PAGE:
Objective: Vitamin D deficiency, which can result from inadequate sun exposure, dietary intake, or problems with absorption, is rarely documented in the rehabilitation literature. Most likely, it is rarely thought of by the rehabilitation profession. This is problematic because vitamin D deficiency can present as musculoskeletal pain, which is commonly seen in both outpatient clinics and inpatient rehabilitation units. The populations with the greatest risk include the homebound elderly, people with pigmented skin, people with cultural and social avoidance of the sun, people who live in wintertime in climates above and below latitudes of 35 degrees, and people with gastrointestinal malabsorption.
Design: The review was done using PubMed, Ovid, and MDConsult using the search terms pain, chronic pain, musculoskeletal pain, vitamin D deficiency, and osetomalacia. The search revealed 107 articles and was narrowed down to 51 articles that focused on vitamin D deficiency and its musculoskeletal manifestations.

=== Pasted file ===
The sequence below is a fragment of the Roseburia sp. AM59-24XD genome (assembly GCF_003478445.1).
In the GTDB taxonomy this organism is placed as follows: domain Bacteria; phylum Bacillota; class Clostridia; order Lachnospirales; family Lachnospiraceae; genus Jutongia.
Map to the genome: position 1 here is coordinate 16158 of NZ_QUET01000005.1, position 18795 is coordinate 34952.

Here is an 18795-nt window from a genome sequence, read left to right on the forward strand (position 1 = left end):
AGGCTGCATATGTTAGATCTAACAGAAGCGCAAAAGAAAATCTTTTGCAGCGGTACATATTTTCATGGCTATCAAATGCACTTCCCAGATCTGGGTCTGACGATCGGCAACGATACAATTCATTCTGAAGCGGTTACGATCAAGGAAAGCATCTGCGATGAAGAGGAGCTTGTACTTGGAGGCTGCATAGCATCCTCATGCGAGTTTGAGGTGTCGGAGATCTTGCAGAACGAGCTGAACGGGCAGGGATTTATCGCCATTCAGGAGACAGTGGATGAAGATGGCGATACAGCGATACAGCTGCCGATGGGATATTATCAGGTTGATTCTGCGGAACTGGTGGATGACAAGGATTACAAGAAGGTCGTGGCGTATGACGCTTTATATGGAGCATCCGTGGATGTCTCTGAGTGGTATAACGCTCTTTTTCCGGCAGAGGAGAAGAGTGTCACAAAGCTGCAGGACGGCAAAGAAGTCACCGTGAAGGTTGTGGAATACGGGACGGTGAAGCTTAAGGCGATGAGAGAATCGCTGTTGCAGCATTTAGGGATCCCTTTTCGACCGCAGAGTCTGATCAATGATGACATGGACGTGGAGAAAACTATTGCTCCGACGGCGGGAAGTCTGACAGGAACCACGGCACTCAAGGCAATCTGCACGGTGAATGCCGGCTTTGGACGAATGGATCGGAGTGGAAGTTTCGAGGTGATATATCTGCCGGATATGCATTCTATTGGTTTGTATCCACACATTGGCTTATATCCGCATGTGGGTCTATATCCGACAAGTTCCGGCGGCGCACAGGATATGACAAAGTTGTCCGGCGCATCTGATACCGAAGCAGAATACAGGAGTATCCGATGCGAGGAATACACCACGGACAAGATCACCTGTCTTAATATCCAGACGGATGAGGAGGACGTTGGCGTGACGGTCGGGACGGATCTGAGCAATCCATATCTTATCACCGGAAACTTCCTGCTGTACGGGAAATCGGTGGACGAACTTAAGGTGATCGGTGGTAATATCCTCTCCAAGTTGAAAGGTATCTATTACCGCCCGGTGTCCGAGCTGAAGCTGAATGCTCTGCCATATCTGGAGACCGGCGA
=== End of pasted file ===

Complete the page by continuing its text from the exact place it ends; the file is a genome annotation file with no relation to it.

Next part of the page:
Results: A direct correlation was noted between vitamin D deficiency and musculoskeletal pain. At-risk populations are not acquiring enough vitamin D through sun exposure, and the current recommended daily allowances from dietary sources including supplements are too low to compensate for this lack of sun exposure. Treatment of vitamin D deficiency produced an increase in muscle strength and a marked decrease in back and lower-limb pain within 6 mos.
Conclusion: Vitamin D deficiency should be included in the differential diagnosis in the evaluation of musculoskeletal pain complaints in the rehabilitation setting, and treatment of any identified deficiency should be considered a potentially important component of the treatment regimen.